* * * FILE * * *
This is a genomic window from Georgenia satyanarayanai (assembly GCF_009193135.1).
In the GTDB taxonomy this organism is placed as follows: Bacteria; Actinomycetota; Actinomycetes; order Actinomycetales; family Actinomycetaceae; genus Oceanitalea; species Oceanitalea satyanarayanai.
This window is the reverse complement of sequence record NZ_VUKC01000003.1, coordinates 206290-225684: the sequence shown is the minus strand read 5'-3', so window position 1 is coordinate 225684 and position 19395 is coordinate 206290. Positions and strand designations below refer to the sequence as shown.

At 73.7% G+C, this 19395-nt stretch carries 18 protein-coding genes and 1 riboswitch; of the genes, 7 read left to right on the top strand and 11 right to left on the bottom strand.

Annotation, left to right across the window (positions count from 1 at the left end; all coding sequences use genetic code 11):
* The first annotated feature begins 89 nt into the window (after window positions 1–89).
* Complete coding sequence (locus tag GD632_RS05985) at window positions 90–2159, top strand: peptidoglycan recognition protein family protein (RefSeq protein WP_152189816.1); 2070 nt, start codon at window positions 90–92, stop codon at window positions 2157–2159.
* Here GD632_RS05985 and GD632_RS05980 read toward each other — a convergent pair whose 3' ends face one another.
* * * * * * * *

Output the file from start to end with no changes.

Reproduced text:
This is a genomic window from Georgenia satyanarayanai (assembly GCF_009193135.1).
In the GTDB taxonomy this organism is placed as follows: Bacteria; Actinomycetota; Actinomycetes; order Actinomycetales; family Actinomycetaceae; genus Oceanitalea; species Oceanitalea satyanarayanai.
This window is the reverse complement of sequence record NZ_VUKC01000003.1, coordinates 206290-225684: the sequence shown is the minus strand read 5'-3', so window position 1 is coordinate 225684 and position 19395 is coordinate 206290. Positions and strand designations below refer to the sequence as shown.

At 73.7% G+C, this 19395-nt stretch carries 18 protein-coding genes and 1 riboswitch; of the genes, 7 read left to right on the top strand and 11 right to left on the bottom strand.

Annotation, left to right across the window (positions count from 1 at the left end; all coding sequences use genetic code 11):
* The first annotated feature begins 89 nt into the window (after window positions 1–89).
* Complete coding sequence (locus tag GD632_RS05985) at window positions 90–2159, top strand: peptidoglycan recognition protein family protein (RefSeq protein WP_152189816.1); 2070 nt, start codon at window positions 90–92, stop codon at window positions 2157–2159.
* Here GD632_RS05985 and GD632_RS05980 read toward each other — a convergent pair whose 3' ends face one another.